Item Details

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Flowers and the Wide Sea

Kanopy (Firm)
Format
Video; Streaming Video; Online
Summary
Flowers and the Wide Sea is the story of one of Australia's oldest immigrant communities - the Chinese. Chinese Australians tell of their ancestors and of themselves. Archival film and photographs rarely seen before show life as it is and was in China, Hong Kong and Australia over a period spanning 150 years. The first of this two part series, The Sojourners, traces the first wave of Chinese migrants, who in the 19th century, were driven by famine, war or simply poverty to leave their villages and come to Australia as shepherds. In the 1850s thousands more arrived to seek their fortunes in the goldfields. Some stayed to establish trading companies, restaurants, laundries and market gardens. In spite of the Chinese contribution to the emerging nation, anti-Chinese feeling ran high in Australia during the years leading up to the turn of the century. The sentiments revealed in the anti-Chinese riots of the goldrush were picked up by trade unionists and politicians. After Australia's federation in 1901, the first Act of the new Australian Parliament restricted immigration. The day of the sojourners was over. The second part of the series, Citizens, examines the plight of those Chinese who remained in Australia after the 1901 "White Australia" Act was in place. Regulations designed to disqualify Chinese from citizenship, ownership of land or businesses, reunion with their families or service in the armed forces encouraged many Chinese to return to China. Then when Australia, like much of the world, refused to recognise Communist "Red China", China responded by lowering a "bamboo curtain" which effectively severed contact between overseas Chinese and their homeland. Dispossessed of their homeland, Chinese Australians remained under suspicion in their adoptive land. It was only in the 1970s, when Australia recognised China and swept away the last vestiges of discriminatory policies, that the Chinese were really accepted into Australian life. They had stood their ground in white Australia. Now the ground had shifted - white Australia was no more, finally the Chinese could belong. A Film Australia National Interest Program. Copyright - 2011 National Film and Sound Archive of Australia. Executive Producer: Sharon Connolly, Ron Saunders Producer: Sharon Connolly Director: Tony Stevens Writer: Sue Castrique, Tony Stevens DOP/Cinematographer: John Whitteron.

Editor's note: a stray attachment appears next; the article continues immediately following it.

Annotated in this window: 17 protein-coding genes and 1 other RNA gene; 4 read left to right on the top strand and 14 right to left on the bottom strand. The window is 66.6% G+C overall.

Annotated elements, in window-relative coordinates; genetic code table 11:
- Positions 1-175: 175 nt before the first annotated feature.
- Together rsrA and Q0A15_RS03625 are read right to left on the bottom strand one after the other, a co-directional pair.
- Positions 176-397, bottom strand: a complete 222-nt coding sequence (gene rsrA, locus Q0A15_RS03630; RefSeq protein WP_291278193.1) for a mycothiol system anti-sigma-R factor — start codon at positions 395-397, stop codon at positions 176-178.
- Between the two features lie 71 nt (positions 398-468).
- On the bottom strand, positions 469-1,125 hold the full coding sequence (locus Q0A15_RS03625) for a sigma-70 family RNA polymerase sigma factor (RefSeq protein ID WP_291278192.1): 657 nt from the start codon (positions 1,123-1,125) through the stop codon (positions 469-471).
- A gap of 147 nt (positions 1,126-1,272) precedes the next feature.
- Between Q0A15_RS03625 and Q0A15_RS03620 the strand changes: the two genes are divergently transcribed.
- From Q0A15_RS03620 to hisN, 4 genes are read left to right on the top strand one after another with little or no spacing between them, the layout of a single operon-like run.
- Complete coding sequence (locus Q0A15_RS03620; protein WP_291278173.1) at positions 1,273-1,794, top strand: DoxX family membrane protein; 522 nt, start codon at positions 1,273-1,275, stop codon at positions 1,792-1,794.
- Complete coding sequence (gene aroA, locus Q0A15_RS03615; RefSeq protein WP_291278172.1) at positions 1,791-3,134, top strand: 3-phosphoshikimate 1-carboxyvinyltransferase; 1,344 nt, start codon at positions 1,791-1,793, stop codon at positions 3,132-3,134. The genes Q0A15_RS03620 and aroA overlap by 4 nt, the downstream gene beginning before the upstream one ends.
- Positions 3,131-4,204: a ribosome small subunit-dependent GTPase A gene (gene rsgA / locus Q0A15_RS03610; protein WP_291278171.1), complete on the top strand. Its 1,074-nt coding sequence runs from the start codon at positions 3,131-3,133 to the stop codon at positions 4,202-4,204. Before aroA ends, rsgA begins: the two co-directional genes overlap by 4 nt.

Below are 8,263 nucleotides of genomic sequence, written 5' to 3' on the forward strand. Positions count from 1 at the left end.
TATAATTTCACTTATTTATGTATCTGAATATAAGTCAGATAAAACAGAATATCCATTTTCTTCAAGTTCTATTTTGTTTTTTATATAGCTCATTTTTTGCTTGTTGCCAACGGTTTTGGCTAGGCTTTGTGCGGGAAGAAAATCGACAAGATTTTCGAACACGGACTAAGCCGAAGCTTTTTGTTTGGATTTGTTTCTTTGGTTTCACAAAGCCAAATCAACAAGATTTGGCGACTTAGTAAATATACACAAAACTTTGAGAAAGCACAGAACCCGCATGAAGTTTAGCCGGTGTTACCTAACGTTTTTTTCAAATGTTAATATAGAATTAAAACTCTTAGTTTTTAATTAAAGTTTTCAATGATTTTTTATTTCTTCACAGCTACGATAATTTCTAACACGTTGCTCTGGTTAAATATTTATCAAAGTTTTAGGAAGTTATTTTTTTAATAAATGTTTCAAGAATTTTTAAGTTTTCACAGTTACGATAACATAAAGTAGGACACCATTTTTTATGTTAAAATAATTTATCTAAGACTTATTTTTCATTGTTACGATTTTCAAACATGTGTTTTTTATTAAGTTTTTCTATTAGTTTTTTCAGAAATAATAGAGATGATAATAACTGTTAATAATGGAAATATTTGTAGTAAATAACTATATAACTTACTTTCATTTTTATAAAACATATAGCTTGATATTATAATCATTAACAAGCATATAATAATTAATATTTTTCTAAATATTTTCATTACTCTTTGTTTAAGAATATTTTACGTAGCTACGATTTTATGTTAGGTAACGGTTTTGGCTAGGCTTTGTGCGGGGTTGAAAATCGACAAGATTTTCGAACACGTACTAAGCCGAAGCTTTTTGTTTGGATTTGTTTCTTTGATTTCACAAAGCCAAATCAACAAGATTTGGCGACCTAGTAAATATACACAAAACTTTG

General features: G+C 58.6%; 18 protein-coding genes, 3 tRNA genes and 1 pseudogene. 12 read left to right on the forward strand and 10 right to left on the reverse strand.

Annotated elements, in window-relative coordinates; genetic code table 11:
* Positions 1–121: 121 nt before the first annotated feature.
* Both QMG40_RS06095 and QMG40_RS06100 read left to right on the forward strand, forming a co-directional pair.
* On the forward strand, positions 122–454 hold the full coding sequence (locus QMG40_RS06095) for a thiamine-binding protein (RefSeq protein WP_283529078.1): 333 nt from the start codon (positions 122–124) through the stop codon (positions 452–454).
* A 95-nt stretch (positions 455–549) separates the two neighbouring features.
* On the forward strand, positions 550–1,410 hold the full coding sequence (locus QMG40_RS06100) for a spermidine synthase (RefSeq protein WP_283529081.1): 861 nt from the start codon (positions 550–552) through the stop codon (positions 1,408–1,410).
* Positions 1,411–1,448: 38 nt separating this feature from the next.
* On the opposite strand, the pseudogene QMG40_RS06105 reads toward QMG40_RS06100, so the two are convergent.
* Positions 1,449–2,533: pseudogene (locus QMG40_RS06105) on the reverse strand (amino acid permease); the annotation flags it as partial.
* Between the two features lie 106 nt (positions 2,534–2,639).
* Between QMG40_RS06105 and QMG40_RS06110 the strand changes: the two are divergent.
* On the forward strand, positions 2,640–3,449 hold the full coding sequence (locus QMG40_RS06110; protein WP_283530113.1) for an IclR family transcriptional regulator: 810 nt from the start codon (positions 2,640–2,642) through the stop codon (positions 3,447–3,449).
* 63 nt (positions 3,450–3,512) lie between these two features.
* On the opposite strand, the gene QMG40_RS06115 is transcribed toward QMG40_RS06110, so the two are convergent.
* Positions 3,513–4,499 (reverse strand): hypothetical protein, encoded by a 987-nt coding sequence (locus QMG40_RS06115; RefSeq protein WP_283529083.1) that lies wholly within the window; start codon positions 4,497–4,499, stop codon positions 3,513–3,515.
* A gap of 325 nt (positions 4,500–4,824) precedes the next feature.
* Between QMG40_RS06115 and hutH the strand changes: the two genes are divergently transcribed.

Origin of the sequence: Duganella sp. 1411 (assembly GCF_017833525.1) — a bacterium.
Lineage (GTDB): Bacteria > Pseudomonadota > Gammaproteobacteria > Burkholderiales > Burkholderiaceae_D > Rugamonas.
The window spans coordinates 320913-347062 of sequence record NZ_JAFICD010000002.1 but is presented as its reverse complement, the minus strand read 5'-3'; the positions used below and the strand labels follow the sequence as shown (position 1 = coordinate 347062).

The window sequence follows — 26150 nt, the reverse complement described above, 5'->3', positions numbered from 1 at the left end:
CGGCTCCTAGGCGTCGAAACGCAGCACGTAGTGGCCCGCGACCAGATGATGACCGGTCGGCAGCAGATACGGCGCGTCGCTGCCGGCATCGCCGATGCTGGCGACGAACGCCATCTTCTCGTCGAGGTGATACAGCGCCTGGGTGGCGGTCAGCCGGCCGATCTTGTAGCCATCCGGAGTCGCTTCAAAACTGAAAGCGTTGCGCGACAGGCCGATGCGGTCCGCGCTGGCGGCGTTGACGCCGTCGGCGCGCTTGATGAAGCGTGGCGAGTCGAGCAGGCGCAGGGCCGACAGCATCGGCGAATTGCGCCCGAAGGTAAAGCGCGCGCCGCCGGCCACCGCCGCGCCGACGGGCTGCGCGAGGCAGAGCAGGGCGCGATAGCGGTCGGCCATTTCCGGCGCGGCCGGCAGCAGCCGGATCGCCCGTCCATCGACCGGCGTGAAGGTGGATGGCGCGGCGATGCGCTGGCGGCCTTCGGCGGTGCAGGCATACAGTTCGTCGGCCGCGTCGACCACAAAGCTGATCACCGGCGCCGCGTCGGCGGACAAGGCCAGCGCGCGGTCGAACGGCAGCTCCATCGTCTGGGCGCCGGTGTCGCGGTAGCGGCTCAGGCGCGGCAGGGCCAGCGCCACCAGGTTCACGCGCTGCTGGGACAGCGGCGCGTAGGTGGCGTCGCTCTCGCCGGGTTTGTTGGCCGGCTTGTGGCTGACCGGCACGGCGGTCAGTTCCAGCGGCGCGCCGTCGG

Release Date
1994
Language
In English
Notes
  • Title from title frames.
  • In Process Record.
Published
[San Francisco, California, USA] : Kanopy Streaming, 2015.
Recording Info
Originally produced by National Film and Sound Archive of Australia in 1994.
Publisher no.
1123888 Kanopy
Related Resources
Cover Image
Description
1 online resource (streaming video file)
Mode of access: World Wide Web.
Technical Details
  • Staff View

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    a| Flowers and the Wide Sea is the story of one of Australia's oldest immigrant communities - the Chinese. Chinese Australians tell of their ancestors and of themselves. Archival film and photographs rarely seen before show life as it is and was in China, Hong Kong and Australia over a period spanning 150 years. The first of this two part series, The Sojourners, traces the first wave of Chinese migrants, who in the 19th century, were driven by famine, war or simply poverty to leave their villages and come to Australia as shepherds. In the 1850s thousands more arrived to seek their fortunes in the goldfields. Some stayed to establish trading companies, restaurants, laundries and market gardens. In spite of the Chinese contribution to the emerging nation, anti-Chinese feeling ran high in Australia during the years leading up to the turn of the century. The sentiments revealed in the anti-Chinese riots of the goldrush were picked up by trade unionists and politicians. After Australia's federation in 1901, the first Act of the new Australian Parliament restricted immigration. The day of the sojourners was over. The second part of the series, Citizens, examines the plight of those Chinese who remained in Australia after the 1901 "White Australia" Act was in place. Regulations designed to disqualify Chinese from citizenship, ownership of land or businesses, reunion with their families or service in the armed forces encouraged many Chinese to return to China. Then when Australia, like much of the world, refused to recognise Communist "Red China", China responded by lowering a "bamboo curtain" which effectively severed contact between overseas Chinese and their homeland. Dispossessed of their homeland, Chinese Australians remained under suspicion in their adoptive land. It was only in the 1970s, when Australia recognised China and swept away the last vestiges of discriminatory policies, that the Chinese were really accepted into Australian life. They had stood their ground in white Australia. Now the ground had shifted - white Australia was no more, finally the Chinese could belong. A Film Australia National Interest Program. Copyright - 2011 National Film and Sound Archive of Australia. Executive Producer: Sharon Connolly, Ron Saunders Producer: Sharon Connolly Director: Tony Stevens Writer: Sue Castrique, Tony Stevens DOP/Cinematographer: John Whitteron.
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